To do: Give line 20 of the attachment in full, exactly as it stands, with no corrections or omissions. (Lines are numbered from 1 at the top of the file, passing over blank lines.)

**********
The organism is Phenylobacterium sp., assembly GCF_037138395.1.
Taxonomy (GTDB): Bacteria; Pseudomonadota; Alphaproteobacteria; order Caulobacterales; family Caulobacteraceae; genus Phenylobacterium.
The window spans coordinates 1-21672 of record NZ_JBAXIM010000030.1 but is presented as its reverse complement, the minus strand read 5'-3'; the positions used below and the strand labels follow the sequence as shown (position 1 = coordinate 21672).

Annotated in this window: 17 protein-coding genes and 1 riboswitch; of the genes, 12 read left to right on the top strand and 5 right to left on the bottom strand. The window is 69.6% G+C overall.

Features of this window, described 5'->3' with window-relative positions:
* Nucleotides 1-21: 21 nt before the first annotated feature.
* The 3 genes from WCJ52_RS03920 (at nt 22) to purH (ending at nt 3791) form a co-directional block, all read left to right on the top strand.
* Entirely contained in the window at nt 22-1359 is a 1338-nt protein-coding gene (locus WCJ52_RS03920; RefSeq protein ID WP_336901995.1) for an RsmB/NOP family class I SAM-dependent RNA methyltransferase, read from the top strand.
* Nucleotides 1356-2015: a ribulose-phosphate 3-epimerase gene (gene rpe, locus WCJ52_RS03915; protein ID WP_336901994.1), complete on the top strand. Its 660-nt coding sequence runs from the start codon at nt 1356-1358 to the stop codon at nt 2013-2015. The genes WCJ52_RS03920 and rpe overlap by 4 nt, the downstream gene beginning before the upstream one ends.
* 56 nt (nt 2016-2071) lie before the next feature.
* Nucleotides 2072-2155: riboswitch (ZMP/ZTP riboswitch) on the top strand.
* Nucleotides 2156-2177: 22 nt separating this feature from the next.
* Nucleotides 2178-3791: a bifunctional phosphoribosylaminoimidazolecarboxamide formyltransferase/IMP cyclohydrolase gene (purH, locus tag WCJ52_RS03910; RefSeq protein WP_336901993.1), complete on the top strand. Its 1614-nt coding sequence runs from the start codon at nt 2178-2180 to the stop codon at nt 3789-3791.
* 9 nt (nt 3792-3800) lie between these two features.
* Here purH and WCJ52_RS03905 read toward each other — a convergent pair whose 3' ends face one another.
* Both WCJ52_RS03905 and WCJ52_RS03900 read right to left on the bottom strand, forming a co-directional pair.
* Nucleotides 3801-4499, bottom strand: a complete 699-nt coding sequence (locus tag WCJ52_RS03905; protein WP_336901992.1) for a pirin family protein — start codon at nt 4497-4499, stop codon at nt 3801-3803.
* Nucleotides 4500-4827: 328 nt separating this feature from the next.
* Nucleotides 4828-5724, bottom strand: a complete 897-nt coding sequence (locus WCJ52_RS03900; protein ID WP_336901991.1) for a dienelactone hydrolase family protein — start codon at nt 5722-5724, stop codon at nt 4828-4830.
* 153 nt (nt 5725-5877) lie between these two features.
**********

* 153 nt (nt 5725-5877) lie between these two features.